"En garde four. Retreat four. Advance. Retreat six. "Advance. Lunge. "En garde." From time to time the fencing master had to stop his students. "Relax," he crooned. He tapped one woman's foil with his sword, and it clanged on the floor. "Do you know why you lose your weapon?" he asked. "Too stiff." He continued the Simon-says drill of the basic fencing positions. Suddenly one of the novices advanced her sword when told to retreat. The master looked down at the metal tip inches from his Adam's apple. "That is the danger," he said calmly. Some say that the heart of fencing is the desire to do your opponent in. Knowing that he is thinking the same about you lends an excitement, a feeling of being on the edge of symbolic death, perhaps. The killer instinct is often what separates the champion from the recreational player. "The kill is the touch," says Michel Mamlouk, a fencing master who runs the Diplomat Fencing Academy. "You have to desire to kill, say 'Boom, I killed him.' Of course that used to be the point of dueling," he says. "There has to be a certain element of aggression in a person for him to fence in the first place," says Ed Beemer, a member of the D.C. Fencers. But everyone seems to agree that self- control is important, too. "A few years ago I would have a difficult time controlling myself within the bouts emotionally, because I would get so wrapped up in competing," Beemer says. "It would be difficult for me to concentrate if there was what I considered a bad call, and I thought they were all bad calls. "What I did for it," Beemer recalls, "I stopped fencing for two months and thought about it. I went back a much calmer fencer. I had gotten to the point that my emotions were not allowing me to enjoy it." There's more to fencing than just swordplay, as there'll be a chance to observe at the local bouts this spring. The National Fencing Championships will be held here for the first time, in May and early June. This Saturday and Sunday is the second annual Lakeforest Open: At the Lakeforest Mall in Gaithersburg, you can talk to the fencers and pick up details on joining fencing clubs. Then on April 24 and 25, as an alternative to the runners' Perrier Cherry Blossom Classic, there's the little-known Cherry Blossom Open competition for fencers, at George Mason University. You'll see three types of weapons being fenced: the foil, the epee and the saber, which is the heaviest. The hand guard is different on each weapon, and each has its own conventions: In the foil, you can only score a touch if you hit your opponent's vest. In the epee, the whole body is game. In the saber, anything above the hips is a valid target. Saber is the most interesting to watch, with its fast and furious clanging of the blades. "Bing, bang, boom, like the movies," is the way Mamlouk describes it. Fencing, though, is not the ideal spectator sport for the simple fact that the hand is quicker than the eye. Because it's hard to watch you're not likely to find a fencing bout on television. Even people who know it very well miss things. For this reason, fencers bless the electronic age, when a touch can be measured by machine. In the case of foil fencing, the fencers wear a metallic vest. On the tip of the foil is a small button, like a doorbell. The foil is wired through the handle and the wire is strung overhead to an electronically timed machine mounted on the wall. When the button on one foil touches the opponent, it makes a buzzer sound, and different colored lights tell if the touch was on target. One recent Saturday morning a women's foil tournament w vests, like soldiers putting on armor, preparing for battle. None appeared to be the sort of fencer who superstitiously refuses to be helped into the equipment. Some lunged fiercely before a mirror. They were assassins in white -- masked and anonymous executioners. Contrasting with the implicit violence of cold steel was beauty and form. The two who were about to fight would plug in their foils; the wires to the scoring box were kept out of their way by a pulley arrangement overhead. Creeping gracefully backwards then forwards in their white sneakers, the fencers seemed to be held by guy wires, Peter Pans about to go aloft. Each woman had a chance to fence the others. Spectators sat against the wall alongside the fencing strip, close enough to feel endangered by the slashing blades. In the end, the winner, Gwen Mines, sat down among them, panting ever so slightly, with a faint smile of triumph. She is a second lieutenant in the Marines, having graduated from the U.S. Naval Academy in May, where she was on the fencing team. "I used to be into karate," she said, "There the karate team wasn't too good. So I joined the fencing team. A lot of the form and idea is the same." Another competitor was Susan Stein, a surgeon, who joined the D.C. Fencers for the exercise, "something I could do that was structured," she said. "I can't go out and run. But I knew if I had to be some place I would do it." Third place went to Julie Washburn, a senior at Wilson High School, who started fencing a year ago for much the same reason: "I read in a fashion magazine that fencing reduces your thighs," she said. The director, or referee, for the bouts was Robin Dunnington, a budget analyst with the National Corporation for Housing Partnership, who has been fencing for 14 years -- since she had the good fortune to attend a Concord, Mass., high school where fencing was a highly competitive sport: There were a hundred people on the team. "I like the feeling of combining the physical with the intellectual," Dunnington said, "and knowing when I score a touch that it is something I did uniquely, not depending on other people. And it's fun, moving back and forth, trying to outfox your opponent. It's similar to the other martial arts, with balance, grace, attack and defense." Women can fence men, and do. "If the men are in better shape they might last longer through the day," said Dunnington, "but the top women athletes do very well against the men." In the past, women have only fought foil, but now they are getting into the rougher epee and saber. People are sometimes drawn to fencing by the romance of swashbuckling -- Robin Hood, Errol Flynn, Zorro -- which is quickly reduced to drills and hard work. They stay in it for the friendships, for the exercise and for the man-to-man, woman-to- woman, woman-to-man combat. It brings out the atavistic. Fencing is often described as physical chess, where strategy is the key. You can be young and lithe, and your opponent graying and slow, but that opponent will be lying in wait for you. It's not a question of strength or size, though long arms may give you a better reach. Oddly enough, for all the hitting the sport is relatively safe. Says Daniel Lyons, a fencing master and a member of the D.C. Fencers who has been fencing since 1935 and coaching for the last 23 years, "You don't get beat up too much. You get hurt -- a lot of pulled muscles, you get bad knees -- but you don't get injured like in football." The more aggressive you are, the better fencer you are, as long as you keep control. And then you have to have the guts to f director, who describes the action and keeps score. In the local clubs, the person serving as director may also be a friend, who, once play begins, assumes an Olympian detachment and becomes sir or ma'am. When one of the fencers has five touches against him, he loses, and then, the players shake hands -- using the ungloved hand, the one that does not hold the sword. Fencing is entirely one-on-one. You are always close enough for eye contact and subtle communications. Fencing becomes self- revealing. "You can tell a lot about a person's personality when he is fencing," says Mamlouk. You can, for example, tell an honest fencer. "Oh, immediately. For instance: there's a doubtful call and they will acknowledge they have been touched -- even before the decision is announced." You can tell if someone is "hyper," says Mamlouk: "You can see it in their eyes. Like they are throwing flames. When they are fencing, when they score a touch, they go into a frenzy. Also if there's a judgment call, they whip off the mask. Some people don't wait for the permission -- they have to have permission from the director to remove their mask -- they just whip their mask off. They are the arrogant ones." Communication goes on: There is even something called the sentiment de fer, the feeling of the blade, which, according to the other D.C. Fencers' master, Ray Finkleman, tells you not only your opponent's intentions, what move he may be doing against you, but also his emotional state. You can tell whether someone's had a good day by whether he's relaxed. For example, says Finkleman, if he is very stiff, he is going to react, and you can base your strategy on that. "Most contacts with the blade are very swift," he says. "It takes a long time to evolve that kind of sensitivity." Though it started out in America as an elitist sport practiced by the military or at Ivy League schools, fencing seems to know no class structure. Said Stein of the D.C. Fencers, "At the club, everyone fences everyone else. You learn by fencing someone who is better than you; and they in turn can practice new strategies on you, and when they've got them down try them on better opponents." Occasionally these strategies will include concentration-breakers. According to Lyons, an opponent will tell stories, stop the bout, get the director to talk, claim an injury, anything to disturb your concentration. In that case, he says, "You just sit on the floor and don't look at anybody; when the director says 'Fence,' then you get up. Don't help your opponent get up if he looks hurt. I can't tell how many people have done that to bust your concentration." Holding on to the concentration is paramount. Beemer, who does public relations when he isn't fencing, says he has one trick which is pretty common: You fence it one touch at a time. Pretend that the whole bout is the next touch. "Don't give up one because your mind slips," he says. "Give up one because your opponent outfenced you." The height of concentration comes in the tied bout, where the score is four to four and the next touch wins it. The director calls out "la belle," because the next touch must be a beautiful touch. "Fencing is only one phase of life, which is like anything else in life," says Lyons. "We have people in our club who are just too soft to ever become a successful fencer," he says, "and they are also too soft to ever become a successful businessperson. People lack that winning quality which goes all the way through their life. "But there are people with what you call a late spirit -- because they feel so klutzy -- but there's a big fire down there," he says. "They are really competitive inside, but they always felt so bad about themselves physically. You can help them comeout.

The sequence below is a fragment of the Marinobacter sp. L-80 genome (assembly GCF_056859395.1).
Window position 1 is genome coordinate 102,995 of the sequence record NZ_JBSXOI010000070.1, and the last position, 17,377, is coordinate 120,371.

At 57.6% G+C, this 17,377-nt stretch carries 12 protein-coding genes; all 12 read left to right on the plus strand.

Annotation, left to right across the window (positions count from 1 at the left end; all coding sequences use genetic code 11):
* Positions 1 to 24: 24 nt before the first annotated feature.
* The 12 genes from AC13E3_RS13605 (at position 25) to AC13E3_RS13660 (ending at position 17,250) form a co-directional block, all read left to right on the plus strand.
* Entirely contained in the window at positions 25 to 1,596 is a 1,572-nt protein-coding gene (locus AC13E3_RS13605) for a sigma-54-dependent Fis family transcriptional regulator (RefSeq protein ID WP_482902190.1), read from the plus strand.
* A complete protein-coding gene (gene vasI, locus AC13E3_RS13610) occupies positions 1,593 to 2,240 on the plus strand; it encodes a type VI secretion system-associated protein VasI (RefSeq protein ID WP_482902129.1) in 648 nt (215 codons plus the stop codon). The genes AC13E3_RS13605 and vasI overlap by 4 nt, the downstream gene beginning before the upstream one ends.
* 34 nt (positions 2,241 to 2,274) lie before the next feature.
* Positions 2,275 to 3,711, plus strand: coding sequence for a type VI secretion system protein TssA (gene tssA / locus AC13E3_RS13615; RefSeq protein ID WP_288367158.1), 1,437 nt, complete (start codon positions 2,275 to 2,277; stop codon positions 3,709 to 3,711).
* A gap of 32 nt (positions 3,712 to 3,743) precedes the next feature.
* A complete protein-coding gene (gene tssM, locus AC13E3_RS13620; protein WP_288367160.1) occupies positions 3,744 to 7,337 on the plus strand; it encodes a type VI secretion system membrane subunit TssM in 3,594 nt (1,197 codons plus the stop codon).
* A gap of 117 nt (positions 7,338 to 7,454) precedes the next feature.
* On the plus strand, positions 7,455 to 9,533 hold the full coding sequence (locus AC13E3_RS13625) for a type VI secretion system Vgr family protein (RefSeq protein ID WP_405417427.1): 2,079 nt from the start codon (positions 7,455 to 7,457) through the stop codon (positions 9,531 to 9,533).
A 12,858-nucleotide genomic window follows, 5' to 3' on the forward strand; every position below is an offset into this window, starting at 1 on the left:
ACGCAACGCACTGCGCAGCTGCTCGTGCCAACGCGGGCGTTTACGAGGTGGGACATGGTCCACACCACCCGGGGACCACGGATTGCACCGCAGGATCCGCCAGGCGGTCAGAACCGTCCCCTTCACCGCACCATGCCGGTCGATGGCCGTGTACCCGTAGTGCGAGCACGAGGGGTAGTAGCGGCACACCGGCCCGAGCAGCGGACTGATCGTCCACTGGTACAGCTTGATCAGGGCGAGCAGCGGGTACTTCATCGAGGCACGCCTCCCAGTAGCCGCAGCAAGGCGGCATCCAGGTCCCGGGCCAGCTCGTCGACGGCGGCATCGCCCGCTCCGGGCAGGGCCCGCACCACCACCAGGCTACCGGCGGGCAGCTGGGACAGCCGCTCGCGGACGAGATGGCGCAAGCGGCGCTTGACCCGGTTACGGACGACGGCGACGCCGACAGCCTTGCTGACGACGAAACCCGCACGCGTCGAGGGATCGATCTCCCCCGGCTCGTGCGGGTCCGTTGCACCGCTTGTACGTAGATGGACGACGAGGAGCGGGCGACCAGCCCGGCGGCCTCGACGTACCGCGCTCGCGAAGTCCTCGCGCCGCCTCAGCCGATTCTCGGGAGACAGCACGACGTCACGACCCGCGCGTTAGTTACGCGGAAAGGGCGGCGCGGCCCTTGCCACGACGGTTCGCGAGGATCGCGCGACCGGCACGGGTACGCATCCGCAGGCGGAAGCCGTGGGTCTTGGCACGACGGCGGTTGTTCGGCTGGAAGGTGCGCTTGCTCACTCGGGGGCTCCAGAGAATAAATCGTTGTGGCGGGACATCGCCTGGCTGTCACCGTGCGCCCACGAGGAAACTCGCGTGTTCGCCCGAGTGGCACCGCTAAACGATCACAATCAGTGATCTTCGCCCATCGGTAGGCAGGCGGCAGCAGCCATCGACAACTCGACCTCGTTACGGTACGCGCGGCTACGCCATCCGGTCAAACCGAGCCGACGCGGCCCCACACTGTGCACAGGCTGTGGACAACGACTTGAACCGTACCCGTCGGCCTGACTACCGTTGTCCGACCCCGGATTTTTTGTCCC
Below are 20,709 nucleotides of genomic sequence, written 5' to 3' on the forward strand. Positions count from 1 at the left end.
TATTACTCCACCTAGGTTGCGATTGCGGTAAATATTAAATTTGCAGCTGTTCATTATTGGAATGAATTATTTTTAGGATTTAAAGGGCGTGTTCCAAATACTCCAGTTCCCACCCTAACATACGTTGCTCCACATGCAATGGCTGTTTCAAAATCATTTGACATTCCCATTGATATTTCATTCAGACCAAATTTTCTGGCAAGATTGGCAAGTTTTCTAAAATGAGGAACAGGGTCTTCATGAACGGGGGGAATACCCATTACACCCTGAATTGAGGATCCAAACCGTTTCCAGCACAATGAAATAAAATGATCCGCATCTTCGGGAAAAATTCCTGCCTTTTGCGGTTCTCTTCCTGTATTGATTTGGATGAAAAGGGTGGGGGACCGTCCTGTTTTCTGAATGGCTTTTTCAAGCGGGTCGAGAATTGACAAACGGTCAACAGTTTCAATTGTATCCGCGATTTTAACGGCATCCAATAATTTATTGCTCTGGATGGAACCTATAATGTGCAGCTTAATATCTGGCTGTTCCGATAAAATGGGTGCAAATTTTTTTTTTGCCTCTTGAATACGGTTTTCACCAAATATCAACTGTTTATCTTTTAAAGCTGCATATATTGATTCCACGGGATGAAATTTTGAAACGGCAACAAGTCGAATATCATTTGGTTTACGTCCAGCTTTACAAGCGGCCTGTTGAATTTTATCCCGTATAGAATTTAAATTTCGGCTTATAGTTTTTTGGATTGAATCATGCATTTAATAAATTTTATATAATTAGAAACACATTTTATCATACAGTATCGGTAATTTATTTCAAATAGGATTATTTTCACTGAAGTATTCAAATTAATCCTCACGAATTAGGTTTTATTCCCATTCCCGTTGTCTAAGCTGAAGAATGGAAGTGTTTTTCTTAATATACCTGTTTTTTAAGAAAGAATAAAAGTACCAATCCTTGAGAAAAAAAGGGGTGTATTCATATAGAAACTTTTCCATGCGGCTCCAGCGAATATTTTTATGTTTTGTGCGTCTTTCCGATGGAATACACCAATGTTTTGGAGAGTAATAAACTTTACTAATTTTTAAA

"These recessive personalities with a big anger in them, they become great. They let it out -- with a sword." REGARDING THE ENGARDE LAKEFOREST OPEN is Saturday from 10:30 to 6 and Sunday from 12:30 to 6, on the lower level lof the Lakeforest Mall in Gaithersburg. On Saturday there'll be a mixed (men and women) foil meet and a saber team exhibition; on Sunday, a men's epee meet. Because the competition is designed to introduce the public to fencing, officials will give detailed explanations of the action, and club members will be on hand to answer questions. Call Ed Beemer, 979-1730. CHERRY BLOSSOM OPEN is April 24 and 25 from 8 to 8. Finals at 6:30 both days. It will be in the main gym at George Mason University, 4400 Fairfax Drive. Call Michel Mamlouk, 296-8820. NATIONAL FENCING CHAMPIONSHIPS will be held from May 29 through June 5 from 8 to 8 at George Mason University. Here's a sampling of final rounds: men's foil, May 30 at 1; men's saber, May 31 at 5; women's foil, June 1 at 5; men's epee, June 3 at 4. Admission to preliminary rounds is free; to finals, $2.